Ver. 11. Of whom we have, &c.] The digression here begun holds on to the end of the next chapter.

Hard to be uttered] Gr. Hard to be expounded. But difficulty doth not dishearten, but rather whet on heroic spirits to a more serious search: it doth not weaken, but waken their earnestness; not amate, but animate them.

Seeing ye are dull] Gr. Slow paced and heavy handed, τωθροι, from νε and θεω, curro. Our minds are like narrow mouthed vessels. Our Saviour therefore spake as the people could hear, Mark 4:33, like as Jacob drave as the little ones could go.


Verse 12

12 For when for the time ye ought to be teachers, ye have need that one teach you again which be the first principles of the oracles of God; and are become such as have need of milk, and not of strong meat.

Ver. 12. Ye have need that one] But people plead their rotten charters of age and marriage against catechism.


Verse 13

13 For every one that useth milk is unskilful in the word of righteousness: for he is a babe.

Ver. 13. In the word of righteousness] That is, in the more solid doctrine of the gospel concerning Christ, who is our righteousness.


Verse 14

14 But strong meat belongeth to them that are of full age, even those who by reason of use have their senses exercised to discern both good and evil.

Ver. 14. To them that are of full age] Or that are perfect, τελειων, comparatively perfect, not only past the spoon, but full grown.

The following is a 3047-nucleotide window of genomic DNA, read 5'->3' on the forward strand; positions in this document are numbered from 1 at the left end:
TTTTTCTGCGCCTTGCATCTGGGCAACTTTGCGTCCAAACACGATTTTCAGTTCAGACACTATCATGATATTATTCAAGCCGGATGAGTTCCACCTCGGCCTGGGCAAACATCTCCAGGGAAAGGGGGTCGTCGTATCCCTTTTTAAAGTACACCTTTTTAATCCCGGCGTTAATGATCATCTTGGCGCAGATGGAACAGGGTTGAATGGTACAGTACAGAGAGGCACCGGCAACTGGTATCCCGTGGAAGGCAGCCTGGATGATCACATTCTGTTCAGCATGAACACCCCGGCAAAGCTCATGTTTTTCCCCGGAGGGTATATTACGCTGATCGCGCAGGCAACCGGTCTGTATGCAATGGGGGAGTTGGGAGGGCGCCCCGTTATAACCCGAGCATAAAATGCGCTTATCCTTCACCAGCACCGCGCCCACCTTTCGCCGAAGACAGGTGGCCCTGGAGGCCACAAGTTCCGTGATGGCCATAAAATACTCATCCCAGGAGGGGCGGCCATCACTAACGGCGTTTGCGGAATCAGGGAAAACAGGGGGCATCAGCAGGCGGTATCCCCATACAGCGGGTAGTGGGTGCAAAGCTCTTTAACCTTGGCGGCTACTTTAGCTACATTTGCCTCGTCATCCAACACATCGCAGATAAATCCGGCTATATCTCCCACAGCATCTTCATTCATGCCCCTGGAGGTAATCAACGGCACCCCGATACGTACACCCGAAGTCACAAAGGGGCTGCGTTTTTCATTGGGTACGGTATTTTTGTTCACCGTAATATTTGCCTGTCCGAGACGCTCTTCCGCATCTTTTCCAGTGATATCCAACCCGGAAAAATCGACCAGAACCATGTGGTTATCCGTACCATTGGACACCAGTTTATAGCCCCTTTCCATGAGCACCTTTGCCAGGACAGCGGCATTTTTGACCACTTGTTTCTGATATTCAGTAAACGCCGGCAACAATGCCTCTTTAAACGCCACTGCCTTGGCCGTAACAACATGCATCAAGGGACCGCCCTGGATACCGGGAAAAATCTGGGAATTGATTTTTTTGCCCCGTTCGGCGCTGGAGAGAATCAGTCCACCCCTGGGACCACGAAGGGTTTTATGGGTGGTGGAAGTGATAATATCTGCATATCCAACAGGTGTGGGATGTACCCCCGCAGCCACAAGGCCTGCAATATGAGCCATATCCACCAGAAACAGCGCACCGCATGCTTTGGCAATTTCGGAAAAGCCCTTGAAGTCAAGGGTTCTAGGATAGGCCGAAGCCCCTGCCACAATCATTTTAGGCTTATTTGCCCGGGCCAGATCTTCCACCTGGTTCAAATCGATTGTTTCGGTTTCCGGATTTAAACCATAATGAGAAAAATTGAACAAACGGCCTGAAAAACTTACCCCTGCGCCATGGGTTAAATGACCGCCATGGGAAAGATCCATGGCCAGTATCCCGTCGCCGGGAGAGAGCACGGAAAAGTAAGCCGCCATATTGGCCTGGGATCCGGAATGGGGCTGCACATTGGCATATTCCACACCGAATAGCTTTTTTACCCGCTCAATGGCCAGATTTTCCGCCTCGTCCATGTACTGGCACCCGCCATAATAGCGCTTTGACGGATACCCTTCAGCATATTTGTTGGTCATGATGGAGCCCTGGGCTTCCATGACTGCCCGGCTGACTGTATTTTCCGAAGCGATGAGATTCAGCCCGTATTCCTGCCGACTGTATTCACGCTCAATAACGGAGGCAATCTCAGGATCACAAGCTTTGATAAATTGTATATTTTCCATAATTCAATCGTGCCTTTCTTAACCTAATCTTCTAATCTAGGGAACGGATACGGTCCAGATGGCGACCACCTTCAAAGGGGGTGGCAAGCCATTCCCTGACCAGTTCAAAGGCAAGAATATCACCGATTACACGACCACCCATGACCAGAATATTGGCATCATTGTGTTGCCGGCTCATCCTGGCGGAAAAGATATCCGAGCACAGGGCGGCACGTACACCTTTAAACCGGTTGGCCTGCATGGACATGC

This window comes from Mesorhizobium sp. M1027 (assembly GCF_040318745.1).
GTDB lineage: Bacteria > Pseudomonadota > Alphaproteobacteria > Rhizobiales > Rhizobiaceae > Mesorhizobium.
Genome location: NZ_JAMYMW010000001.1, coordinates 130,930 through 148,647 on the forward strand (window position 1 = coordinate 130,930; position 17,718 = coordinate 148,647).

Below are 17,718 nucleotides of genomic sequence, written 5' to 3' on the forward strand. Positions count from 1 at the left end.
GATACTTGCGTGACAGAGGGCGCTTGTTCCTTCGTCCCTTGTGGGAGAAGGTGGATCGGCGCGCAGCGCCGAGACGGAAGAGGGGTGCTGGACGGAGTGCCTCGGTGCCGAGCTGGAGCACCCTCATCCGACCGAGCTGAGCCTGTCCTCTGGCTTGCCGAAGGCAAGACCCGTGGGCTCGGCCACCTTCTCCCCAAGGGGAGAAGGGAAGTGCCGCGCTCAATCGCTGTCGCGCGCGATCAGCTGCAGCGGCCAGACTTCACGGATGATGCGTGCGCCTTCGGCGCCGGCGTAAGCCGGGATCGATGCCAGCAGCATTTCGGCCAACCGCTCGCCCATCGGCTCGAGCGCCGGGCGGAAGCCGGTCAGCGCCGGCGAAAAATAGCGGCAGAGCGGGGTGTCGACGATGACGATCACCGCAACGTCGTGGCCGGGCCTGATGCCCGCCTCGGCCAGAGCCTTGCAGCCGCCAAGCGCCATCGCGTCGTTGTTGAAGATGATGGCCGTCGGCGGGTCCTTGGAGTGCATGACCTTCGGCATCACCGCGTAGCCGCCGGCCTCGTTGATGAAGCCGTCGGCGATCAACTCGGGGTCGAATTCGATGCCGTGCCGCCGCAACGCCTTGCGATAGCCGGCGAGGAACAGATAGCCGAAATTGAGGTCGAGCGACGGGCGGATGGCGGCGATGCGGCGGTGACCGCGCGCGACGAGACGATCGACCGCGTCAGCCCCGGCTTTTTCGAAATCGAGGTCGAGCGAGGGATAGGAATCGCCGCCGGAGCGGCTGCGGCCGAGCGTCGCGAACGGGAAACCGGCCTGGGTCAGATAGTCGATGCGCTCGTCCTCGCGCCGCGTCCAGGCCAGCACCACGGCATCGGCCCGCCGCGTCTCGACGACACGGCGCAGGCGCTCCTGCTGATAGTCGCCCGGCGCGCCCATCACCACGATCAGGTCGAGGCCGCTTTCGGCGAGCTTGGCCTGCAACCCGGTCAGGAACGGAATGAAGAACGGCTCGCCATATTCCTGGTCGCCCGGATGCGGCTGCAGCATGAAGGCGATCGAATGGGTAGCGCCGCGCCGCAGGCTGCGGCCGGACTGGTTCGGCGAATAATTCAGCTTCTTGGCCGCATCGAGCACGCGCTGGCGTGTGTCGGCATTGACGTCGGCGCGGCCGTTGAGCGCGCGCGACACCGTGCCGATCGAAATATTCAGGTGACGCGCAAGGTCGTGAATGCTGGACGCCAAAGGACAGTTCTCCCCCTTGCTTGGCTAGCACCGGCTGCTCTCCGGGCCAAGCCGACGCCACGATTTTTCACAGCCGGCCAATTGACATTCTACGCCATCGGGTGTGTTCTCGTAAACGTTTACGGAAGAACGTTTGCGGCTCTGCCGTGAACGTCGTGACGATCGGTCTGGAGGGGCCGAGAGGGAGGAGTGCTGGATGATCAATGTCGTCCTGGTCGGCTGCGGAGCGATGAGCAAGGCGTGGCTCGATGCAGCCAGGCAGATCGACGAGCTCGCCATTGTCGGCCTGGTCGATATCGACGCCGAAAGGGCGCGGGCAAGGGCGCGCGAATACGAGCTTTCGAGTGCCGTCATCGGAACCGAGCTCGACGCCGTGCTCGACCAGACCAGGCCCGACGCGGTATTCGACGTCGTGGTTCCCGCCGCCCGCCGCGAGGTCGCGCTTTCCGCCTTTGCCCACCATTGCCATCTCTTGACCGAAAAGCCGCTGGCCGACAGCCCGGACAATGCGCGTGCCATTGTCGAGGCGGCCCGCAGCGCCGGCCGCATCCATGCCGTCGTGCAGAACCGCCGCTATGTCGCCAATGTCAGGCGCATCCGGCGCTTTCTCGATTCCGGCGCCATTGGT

Who by reason of use] Gr. By reason of habit, got by continual custom and long practice, as in an expert artist.

Have their senses exercised] αισθητηοια, their inward senses, for the soul also hath her senses, as the body hath. Instead of seeing, faith; of hearing, obedience; of smelling, hope; of tasting, charity; of touching, humility. These are exercised in the saints with such an exercise as wrestlers use, or such as contend for victory, put forth to the utmost, as that which they have been trained up to, and can therefore very well skill of.

To discern good and evil] "Doth not the ear try words? and the mouth taste his meat?" Job 12:11. "Eye hath not seen," &c., 1 Corinthians 2:9. Where the carcase is the eagles will be. Saints have a spiritual sagacity, and they lay hold on eternal life.

 


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Bibliography Information
Trapp, John. "Commentary on Hebrews 5:4". John Trapp Complete Commentary. https://www.studylight.org/commentaries/jtc/hebrews-5.html. 1865-1868.

Lectionary Calendar
Monday, November 11th, 2019
the Week of Proper 27 / Ordinary 32